Presentation on theme: "Linux, Remote Computing, and NMR Calculations on a Linux Cluster ‘n1’ at UNCW."— Presentation transcript:
Linux, Remote Computing, and NMR Calculations on a Linux Cluster ‘n1’ at UNCW
Objectives Certain carbocations may exist as structures in which the positive charge is localized mainly on one carbon (classical) or spread over several carbons (non- classical) due to bridging or other delocalization. Examples of such carbocations are shown on the following slides. Many others exist. NMR has been useful in determining the structures of these carbocations.
Rates of solvolysis
In this lab we will do calculations to predict the lowest energy structure for a given carbocation. We will also calculate the NMR shielding values of the carbon atoms in the cations. NMR shielding values are related to chemical shifts.
The difference in the sum of the carbon atom isotropic shielding values between the parent hydrocarbon and the cation (which is equal to the difference in the sum of their chemical shifts) has been correlated to the nature of the carbocation (classical or non-classical). If the absolute difference (hydrocarbon parent - cation) is >350 ppm, the cation is considered to be classical; if the difference is <250 ppm, it is considered to be non-clasical.
NMR Isotropic Shielding Values (Gaussian mistakenly reports these as Isotropic Shielding Tensors) Differences in shielding values = differences in chemical shifts
Ethane/ethyl/bridged ethenium ion Isotropic Shielding Values (in ppm ) Difference from 388: (classical) (~non-classical) = (-118) = = 122
Objectives… Because NMR calculations require large basis sets for accuracy, you will use a computer faster than a pc; these calculations will be performed remotely on a 4 dual-node processor Linux cluster in the CIS building at UNCW. This machine is a Linux-based platform, so you will need to learn how to do remote computing and a few Linux commands. You will also learn how to use Gaussian 03, a widely used quantum chemistry computational software package.
Logging on to a remote computer We’ll use puTTy (icon in Applications folder) for secure connections to logon to: n1.dobo.uncw.edu (this is our Linux cluster, called ‘n1’ for short) Login (on n1): martin password: (I’ll enter this)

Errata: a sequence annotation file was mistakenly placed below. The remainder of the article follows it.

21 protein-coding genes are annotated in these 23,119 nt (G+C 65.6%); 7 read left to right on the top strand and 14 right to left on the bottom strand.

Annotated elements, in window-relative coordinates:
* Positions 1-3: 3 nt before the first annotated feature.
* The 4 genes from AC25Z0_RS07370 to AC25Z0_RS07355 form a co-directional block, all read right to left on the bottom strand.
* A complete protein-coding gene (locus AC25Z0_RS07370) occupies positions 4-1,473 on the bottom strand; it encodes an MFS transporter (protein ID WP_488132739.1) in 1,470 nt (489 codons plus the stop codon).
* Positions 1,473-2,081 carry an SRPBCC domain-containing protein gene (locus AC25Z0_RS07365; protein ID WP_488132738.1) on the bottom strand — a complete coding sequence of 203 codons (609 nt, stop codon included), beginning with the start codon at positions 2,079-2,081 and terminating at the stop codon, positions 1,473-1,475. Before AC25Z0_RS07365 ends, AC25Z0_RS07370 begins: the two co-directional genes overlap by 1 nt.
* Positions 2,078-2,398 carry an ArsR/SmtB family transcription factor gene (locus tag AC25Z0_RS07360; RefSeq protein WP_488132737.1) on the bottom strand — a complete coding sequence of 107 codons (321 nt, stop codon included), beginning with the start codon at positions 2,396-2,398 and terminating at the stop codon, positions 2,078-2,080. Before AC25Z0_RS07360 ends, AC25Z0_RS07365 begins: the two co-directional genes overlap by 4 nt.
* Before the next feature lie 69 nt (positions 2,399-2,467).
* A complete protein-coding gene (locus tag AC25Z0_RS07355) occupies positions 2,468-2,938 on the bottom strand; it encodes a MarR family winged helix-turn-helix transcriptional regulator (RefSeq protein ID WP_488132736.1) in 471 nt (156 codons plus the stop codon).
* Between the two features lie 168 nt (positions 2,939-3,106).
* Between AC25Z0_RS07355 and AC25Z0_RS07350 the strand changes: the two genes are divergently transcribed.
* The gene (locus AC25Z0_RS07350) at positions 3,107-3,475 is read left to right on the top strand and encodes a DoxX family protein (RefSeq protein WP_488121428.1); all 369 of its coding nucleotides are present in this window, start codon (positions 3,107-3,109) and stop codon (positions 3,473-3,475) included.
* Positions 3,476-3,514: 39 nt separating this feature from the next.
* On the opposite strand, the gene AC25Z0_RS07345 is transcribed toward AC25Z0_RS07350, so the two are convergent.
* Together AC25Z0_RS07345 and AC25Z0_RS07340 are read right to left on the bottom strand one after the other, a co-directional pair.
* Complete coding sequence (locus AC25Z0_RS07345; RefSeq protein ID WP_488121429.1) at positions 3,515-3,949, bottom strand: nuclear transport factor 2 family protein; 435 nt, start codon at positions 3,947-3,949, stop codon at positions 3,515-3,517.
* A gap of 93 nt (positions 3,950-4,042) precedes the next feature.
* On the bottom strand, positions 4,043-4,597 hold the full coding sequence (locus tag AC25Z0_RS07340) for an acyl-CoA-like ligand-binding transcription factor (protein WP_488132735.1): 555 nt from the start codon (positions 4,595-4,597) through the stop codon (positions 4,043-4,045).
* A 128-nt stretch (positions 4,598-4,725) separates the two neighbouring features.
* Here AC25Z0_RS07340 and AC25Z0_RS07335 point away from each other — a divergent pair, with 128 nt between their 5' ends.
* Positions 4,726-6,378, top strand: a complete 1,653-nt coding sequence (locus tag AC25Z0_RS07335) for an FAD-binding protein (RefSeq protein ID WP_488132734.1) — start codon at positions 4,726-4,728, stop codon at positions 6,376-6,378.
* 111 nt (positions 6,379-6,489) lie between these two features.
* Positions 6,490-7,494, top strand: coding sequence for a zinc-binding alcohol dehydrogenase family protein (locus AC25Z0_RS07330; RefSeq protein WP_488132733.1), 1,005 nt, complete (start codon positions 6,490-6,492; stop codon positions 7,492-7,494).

Unix Commands Useful Unix commands: pwd (tells you what directory you are in) mkdir NMR (makes a new directory named NMR) ls –la (gives a complete listing of files in directory) cd.. (changes directories to the next higher directory) cd ~ (changes directories to your home, or login dir.) cp filename1.dat filename2.dat (makes a copy of a file, giving it a different filename)
Other useful Unix commands cp filename1.dat dirname1/filename2.dat (makes a copy of a file, saves it in a different directory and gives it a different filename) mv filename1.dat dirname2/filename1.dat (moves a file to a different directory, keeping the same name) mv filename1.dat dirname2/filename2.dat (moves a file to a different directory, and changes the filename) rm filename1.dat (removes (deletes) a file) rmdir dirname1 (removes (deletes) a directory; it must be empty first; could use rm dirname1 –r, but this is dangerous exit (or logout) (logs you off the computer)
vi text editor commands vi filename.dat (opens filename.dat in text editor; must be in same directory as file, or else must use pathname/filename) i (enters insert mode; Esc gets you out of any mode) a (enters append mode; Esc gets you out of any mode) x (enters delete mode; Esc gets you out of any mode) r (single character overstrike mode; upper case R is for multiple character overstrike mode) dd (deletes entire line) ZZ (exits vi editor, saving changes) :q! (exits vi editor without saving changes)
Editing an input file for Gaussian Gaussian 03 requires input files with a.dat (or.com) extension The file must be in a certain format, shown on the following slide Spacing is critical (blank spaces or no spaces and blank lines must be exactly as called for) The molecule description (Cartesian coordinates or Z-matrix) is free-form; any number of spaces between adjacent columns is OK